Group cuddling in a squat on May 11, 2013 in London, United Kingdom. The communal squatting lifestyle often creates strong bonds between the residents and a family feeling.


Residents are building and repairing in a squat called ‘Downtown Restaurant’, a former cabaret restaurant in London, United Kingdom.

South African based documentary photographer Corinna Kern finds inspiration in those who live on the fringes of society. By getting to know different kinds of people and immersing herself in their lives, she’s able to engage with the world in a special way. For her long-term project, A Place Called Home, Kern became part of the London squatting community for several months. Through her images, she explores the idea that home is more of a feeling than a physical space.

Portraits Show the Vacant Stares of Children Engrossed in TV



Children in America watch over 24 hours of television per week. If they’re not watching TV, they likely have their eyes glued to another screen, the gadget of the moment. Photographer Donna Stevens’ series Idiot Box seeks to draw attention to the constant presence of technology and its most impressionable audience, our children.

A Photographers Journey to Find ‘Home’ in China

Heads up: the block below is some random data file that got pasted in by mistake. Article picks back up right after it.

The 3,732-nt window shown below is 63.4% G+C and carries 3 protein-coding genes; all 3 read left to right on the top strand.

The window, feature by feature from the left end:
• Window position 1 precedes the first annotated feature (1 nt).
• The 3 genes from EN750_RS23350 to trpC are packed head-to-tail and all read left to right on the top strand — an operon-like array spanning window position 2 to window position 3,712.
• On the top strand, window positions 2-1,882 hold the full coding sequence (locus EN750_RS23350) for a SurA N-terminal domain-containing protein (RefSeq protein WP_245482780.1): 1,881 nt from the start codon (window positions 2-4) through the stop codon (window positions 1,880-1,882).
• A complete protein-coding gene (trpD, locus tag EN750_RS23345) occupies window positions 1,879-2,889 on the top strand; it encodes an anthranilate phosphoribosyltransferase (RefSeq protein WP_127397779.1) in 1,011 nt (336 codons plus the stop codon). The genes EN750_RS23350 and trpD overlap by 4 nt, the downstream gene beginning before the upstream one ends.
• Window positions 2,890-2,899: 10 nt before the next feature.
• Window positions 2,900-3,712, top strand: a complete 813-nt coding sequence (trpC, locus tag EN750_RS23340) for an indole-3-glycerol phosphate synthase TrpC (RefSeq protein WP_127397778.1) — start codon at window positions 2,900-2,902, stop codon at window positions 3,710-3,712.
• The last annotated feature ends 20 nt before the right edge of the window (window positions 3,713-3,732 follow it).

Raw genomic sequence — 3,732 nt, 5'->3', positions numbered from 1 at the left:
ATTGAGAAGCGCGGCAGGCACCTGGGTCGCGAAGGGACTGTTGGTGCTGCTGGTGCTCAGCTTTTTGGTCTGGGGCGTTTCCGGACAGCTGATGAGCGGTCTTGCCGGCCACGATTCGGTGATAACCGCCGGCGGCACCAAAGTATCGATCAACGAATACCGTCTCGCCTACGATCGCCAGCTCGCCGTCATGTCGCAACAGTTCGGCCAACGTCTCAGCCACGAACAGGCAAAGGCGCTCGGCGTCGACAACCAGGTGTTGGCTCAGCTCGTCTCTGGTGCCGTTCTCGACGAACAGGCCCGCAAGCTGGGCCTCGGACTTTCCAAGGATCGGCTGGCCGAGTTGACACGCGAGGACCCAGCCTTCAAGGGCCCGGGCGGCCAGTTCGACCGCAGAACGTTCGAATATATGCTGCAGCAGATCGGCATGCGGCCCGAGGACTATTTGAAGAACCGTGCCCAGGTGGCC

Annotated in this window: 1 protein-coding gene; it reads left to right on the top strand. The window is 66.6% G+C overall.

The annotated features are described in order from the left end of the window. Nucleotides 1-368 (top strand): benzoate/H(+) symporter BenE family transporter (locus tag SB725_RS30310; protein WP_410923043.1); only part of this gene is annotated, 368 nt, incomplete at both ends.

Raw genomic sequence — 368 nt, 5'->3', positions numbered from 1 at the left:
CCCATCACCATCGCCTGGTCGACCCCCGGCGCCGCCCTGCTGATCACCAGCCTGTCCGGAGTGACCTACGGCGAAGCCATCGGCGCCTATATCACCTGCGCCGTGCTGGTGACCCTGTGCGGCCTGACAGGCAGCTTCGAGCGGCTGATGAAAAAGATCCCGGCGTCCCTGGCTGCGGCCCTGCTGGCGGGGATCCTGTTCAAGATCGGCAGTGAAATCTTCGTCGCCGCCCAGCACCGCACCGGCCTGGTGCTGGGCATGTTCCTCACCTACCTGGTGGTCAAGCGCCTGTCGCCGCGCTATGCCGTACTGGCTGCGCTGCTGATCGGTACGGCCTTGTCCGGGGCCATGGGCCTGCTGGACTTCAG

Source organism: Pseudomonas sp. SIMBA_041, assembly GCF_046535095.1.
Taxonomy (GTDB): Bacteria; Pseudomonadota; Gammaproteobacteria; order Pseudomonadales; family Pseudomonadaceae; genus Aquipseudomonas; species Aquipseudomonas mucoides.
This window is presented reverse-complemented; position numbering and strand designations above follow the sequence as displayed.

During Hungarian photographer Bence Bakonyi‘s one year stay in China, he sought out to find “home” in a world completely unknown and foreign to him. Unable to speak the language, and with no assistance, it was nearly impossible to communicate with the local people. As a result, he refrained from photographing people and instead focused his creative energy on capturing the environment. Segue is a photographic journey of a foreign space, as depicted through landscapes and inanimate objects.

Graphic and Bold Photos of the Montreal Metro



My personal experience on the Montreal Metro is probably not unlike the other 1.2 million daily riders. I am usually in a rush and impatient to get where I am going. I try to avoid as much human contact as possible by hiding my head in a book or scrolling through my phone. Canadian photographer Chris Forsyth’s recent project, Metro, seeks to change this common commuter experience. By slowing down, and taking time to recognize the bold, beautiful design and architecture we ignore on a daily basis, he showcases the Montreal Metro in a brand new light.